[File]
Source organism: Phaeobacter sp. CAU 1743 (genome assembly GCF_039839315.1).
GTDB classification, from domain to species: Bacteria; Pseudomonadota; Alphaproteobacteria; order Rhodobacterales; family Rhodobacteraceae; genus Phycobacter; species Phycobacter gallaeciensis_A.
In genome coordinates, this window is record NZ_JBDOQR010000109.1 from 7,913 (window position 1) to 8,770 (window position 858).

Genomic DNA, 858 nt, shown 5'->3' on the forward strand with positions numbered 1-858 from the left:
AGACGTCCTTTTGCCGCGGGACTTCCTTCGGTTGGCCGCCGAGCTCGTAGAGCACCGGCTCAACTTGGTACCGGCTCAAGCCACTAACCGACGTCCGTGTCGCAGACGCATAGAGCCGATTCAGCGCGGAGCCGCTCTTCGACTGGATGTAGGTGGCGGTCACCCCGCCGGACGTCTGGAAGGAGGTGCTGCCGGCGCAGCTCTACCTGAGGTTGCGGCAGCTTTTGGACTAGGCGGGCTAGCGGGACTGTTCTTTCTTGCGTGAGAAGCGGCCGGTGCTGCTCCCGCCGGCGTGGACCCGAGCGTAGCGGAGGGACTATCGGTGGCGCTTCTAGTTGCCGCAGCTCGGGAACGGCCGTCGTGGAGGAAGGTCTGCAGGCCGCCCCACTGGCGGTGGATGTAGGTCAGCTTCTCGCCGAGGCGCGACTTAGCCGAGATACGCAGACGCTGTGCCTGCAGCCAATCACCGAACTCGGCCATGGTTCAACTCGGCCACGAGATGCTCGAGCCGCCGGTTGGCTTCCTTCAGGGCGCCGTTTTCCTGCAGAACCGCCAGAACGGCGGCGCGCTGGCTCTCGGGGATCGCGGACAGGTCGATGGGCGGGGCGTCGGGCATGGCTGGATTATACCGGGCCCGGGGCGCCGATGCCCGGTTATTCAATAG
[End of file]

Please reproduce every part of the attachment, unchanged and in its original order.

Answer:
Source organism: Phaeobacter sp. CAU 1743 (genome assembly GCF_039839315.1).
GTDB classification, from domain to species: Bacteria; Pseudomonadota; Alphaproteobacteria; order Rhodobacterales; family Rhodobacteraceae; genus Phycobacter; species Phycobacter gallaeciensis_A.
In genome coordinates, this window is record NZ_JBDOQR010000109.1 from 7,913 (window position 1) to 8,770 (window position 858).

Genomic DNA, 858 nt, shown 5'->3' on the forward strand with positions numbered 1-858 from the left:
AGACGTCCTTTTGCCGCGGGACTTCCTTCGGTTGGCCGCCGAGCTCGTAGAGCACCGGCTCAACTTGGTACCGGCTCAAGCCACTAACCGACGTCCGTGTCGCAGACGCATAGAGCCGATTCAGCGCGGAGCCGCTCTTCGACTGGATGTAGGTGGCGGTCACCCCGCCGGACGTCTGGAAGGAGGTGCTGCCGGCGCAGCTCTACCTGAGGTTGCGGCAGCTTTTGGACTAGGCGGGCTAGCGGGACTGTTCTTTCTTGCGTGAGAAGCGGCCGGTGCTGCTCCCGCCGGCGTGGACCCGAGCGTAGCGGAGGGACTATCGGTGGCGCTTCTAGTTGCCGCAGCTCGGGAACGGCCGTCGTGGAGGAAGGTCTGCAGGCCGCCCCACTGGCGGTGGATGTAGGTCAGCTTCTCGCCGAGGCGCGACTTAGCCGAGATACGCAGACGCTGTGCCTGCAGCCAATCACCGAACTCGGCCATGGTTCAACTCGGCCACGAGATGCTCGAGCCGCCGGTTGGCTTCCTTCAGGGCGCCGTTTTCCTGCAGAACCGCCAGAACGGCGGCGCGCTGGCTCTCGGGGATCGCGGACAGGTCGATGGGCGGGGCGTCGGGCATGGCTGGATTATACCGGGCCCGGGGCGCCGATGCCCGGTTATTCAATAG